Why is my low carbohydrate diet failing
It is not fat that makes you fat, but carbohydrates
Cutting away the fat from the lean meat - followers of the low-carb diet can do without that. Because: It is not fat that makes you fat, but carbohydrates, claim their inventors.
The Atkins, South Beach, Hollywood Star or Mayo diets propagated - little carbohydrates, but a lot of fat and protein - had already become fashionable in Europe in the 19th century. The low-carb euphoria was triggered by the diet book by the Englishman William Banting. The undertaker, who weighed more than 100 kilograms, turned to a London doctor about his weight problems, who recommended a special low-carbohydrate diet: The Briton should eat little grain and sugar, instead a lot of meat, eggs, fruit and vegetables. Allegedly, Banting lost more than 20 kilograms within a year and was so enthusiastic about it that he wrote the book "Letter on Corpulence" in the 1860s, in which he recorded his experiences with the diet. The book is considered to be the first known book on a low-carb diet. The Banting Diet, the name under which this weight loss regimen became popular, is thus the forerunner of modern low-carb diets.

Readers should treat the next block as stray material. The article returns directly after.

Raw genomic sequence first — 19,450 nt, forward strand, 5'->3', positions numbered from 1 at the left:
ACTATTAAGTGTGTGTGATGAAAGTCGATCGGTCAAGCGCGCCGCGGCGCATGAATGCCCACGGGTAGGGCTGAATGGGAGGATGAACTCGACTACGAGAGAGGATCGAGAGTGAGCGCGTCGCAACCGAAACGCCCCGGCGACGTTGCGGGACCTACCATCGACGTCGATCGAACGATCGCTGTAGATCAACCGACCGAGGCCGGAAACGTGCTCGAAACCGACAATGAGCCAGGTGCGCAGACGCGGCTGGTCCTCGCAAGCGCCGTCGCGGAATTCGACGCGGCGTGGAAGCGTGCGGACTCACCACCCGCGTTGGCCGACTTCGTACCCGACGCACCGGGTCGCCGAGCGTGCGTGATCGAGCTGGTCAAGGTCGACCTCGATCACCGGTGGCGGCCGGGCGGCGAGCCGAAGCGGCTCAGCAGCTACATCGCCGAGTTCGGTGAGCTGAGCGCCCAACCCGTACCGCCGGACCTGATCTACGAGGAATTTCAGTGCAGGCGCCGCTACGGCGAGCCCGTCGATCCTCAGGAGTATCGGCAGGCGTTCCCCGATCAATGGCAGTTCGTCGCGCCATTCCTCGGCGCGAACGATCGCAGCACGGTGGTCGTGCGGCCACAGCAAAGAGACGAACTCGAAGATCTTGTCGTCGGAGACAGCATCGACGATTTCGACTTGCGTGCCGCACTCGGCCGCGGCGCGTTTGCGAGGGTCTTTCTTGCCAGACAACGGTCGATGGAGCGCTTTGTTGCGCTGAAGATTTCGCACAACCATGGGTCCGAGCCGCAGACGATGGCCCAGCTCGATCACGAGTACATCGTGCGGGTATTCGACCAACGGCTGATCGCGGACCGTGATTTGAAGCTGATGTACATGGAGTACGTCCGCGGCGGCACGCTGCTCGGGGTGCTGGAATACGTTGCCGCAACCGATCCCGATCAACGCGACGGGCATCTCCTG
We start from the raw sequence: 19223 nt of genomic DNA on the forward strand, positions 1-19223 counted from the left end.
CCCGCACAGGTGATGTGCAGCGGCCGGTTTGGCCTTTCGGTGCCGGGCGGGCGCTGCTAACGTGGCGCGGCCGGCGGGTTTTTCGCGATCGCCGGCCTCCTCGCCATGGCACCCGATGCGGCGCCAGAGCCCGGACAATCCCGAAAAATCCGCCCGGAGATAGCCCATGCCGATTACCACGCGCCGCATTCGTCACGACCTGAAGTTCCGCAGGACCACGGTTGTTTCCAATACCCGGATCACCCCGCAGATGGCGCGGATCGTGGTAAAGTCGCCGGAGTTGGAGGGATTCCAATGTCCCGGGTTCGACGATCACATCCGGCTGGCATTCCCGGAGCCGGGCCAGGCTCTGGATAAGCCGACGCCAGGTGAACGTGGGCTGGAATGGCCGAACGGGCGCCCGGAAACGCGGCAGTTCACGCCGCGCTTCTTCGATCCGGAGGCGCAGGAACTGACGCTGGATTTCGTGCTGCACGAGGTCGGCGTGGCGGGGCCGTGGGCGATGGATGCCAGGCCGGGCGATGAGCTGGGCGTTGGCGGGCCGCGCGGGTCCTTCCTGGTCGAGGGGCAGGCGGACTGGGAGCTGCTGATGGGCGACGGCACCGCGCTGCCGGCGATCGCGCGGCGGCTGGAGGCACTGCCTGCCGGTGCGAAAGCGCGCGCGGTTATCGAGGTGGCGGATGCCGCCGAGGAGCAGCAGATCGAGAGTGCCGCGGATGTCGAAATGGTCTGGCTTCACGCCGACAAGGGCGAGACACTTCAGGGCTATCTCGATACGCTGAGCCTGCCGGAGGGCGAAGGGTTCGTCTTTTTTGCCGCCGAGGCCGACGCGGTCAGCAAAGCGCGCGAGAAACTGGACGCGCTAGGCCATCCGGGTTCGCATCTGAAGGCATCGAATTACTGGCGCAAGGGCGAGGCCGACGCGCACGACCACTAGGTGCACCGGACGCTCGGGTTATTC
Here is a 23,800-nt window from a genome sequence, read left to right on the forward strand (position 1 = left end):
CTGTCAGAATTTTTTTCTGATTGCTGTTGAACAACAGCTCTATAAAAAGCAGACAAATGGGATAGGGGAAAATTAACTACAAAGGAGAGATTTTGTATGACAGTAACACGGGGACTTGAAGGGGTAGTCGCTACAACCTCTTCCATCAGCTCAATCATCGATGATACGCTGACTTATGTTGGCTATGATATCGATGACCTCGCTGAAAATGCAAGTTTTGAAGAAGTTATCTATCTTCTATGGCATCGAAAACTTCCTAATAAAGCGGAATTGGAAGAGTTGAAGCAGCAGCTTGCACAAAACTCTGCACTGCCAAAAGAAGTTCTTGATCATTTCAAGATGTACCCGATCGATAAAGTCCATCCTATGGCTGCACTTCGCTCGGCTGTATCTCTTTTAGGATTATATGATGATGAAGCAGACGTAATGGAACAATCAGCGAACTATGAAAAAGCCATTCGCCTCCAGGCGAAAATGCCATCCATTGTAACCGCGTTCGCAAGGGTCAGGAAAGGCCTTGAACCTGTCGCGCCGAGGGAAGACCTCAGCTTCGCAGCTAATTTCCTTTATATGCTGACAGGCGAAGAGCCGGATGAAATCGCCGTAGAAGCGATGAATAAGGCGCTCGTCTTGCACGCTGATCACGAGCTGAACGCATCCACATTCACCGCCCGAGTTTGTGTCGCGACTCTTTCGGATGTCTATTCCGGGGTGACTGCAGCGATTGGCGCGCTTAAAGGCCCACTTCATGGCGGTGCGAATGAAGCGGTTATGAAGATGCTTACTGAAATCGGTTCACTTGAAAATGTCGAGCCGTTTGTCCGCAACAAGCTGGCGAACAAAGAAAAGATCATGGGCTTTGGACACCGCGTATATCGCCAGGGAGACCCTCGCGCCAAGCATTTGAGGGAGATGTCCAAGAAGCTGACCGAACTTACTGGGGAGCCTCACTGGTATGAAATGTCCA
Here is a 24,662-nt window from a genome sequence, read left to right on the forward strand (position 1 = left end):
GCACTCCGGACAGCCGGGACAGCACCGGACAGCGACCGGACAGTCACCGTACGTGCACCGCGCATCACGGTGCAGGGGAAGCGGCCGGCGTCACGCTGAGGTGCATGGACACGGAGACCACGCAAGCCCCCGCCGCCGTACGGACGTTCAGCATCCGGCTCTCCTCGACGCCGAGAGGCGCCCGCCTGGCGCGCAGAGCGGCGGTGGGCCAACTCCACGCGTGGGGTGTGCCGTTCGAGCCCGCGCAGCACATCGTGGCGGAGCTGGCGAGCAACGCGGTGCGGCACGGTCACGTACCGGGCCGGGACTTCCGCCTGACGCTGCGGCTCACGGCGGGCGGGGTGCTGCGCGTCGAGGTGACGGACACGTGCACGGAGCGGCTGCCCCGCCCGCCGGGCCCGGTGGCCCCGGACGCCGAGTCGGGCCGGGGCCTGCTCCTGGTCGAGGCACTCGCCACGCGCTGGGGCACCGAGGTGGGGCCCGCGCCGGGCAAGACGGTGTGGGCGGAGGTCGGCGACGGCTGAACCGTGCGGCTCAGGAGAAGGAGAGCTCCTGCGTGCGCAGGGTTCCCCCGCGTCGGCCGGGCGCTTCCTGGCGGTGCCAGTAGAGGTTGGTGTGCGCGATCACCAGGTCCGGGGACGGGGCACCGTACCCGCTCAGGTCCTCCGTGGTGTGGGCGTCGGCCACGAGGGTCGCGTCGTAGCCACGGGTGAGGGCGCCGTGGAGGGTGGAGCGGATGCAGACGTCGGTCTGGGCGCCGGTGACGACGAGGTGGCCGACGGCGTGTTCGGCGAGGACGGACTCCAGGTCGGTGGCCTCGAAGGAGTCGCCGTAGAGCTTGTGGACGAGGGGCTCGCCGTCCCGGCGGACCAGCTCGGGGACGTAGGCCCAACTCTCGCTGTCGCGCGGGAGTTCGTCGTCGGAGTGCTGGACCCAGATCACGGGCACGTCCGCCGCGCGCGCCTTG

Lots of fat and protein, little carbohydrates
In the 1970s, different variants of the low-carb diet experienced a revival. They all promise a significant weight loss through the reduction of ingested carbohydrates (low carbohydrates) and concentrate on foods rich in fat and protein. One of the most popular low-carb diets that is particularly popular in the United States is the diet according to the rules of cardiologist Robert Atkins. Slight modifications of the Atkins diet found a further following under the names South Beach, Logi, Mayo, Glyx or Hollywood Star Diet.
The renouncement or the strong reduction of carbohydrate-rich foods is very important in this form of diet. In particular, foods with a high glycemic index * such as pasta, white bread, cakes, potatoes or sugar should be avoided. Meat, fish, cheese and eggs can, however, be consumed at will, and alcohol is also allowed. The importance of fruits, vegetables and fiber is little considered in the Atkins diet, for example, but is given more attention in some similar diets.
In order to underline the logic of the low-carbohydrate diet, even evolutionary explanations are often used: While our ancestors have always lived largely on meat, foods rich in carbohydrates such as cereals were only added to the menu plan with the advent of agriculture and cattle breeding, i.e. with the beginning of sedentarism so the low-carb supporters. The food industry in the USA has also discovered the low-carb euphoria: In addition to "light" and "no-fat" products, "low-carb" products with low carbohydrates are now also filling the supermarket shelves.
Energy from burning fat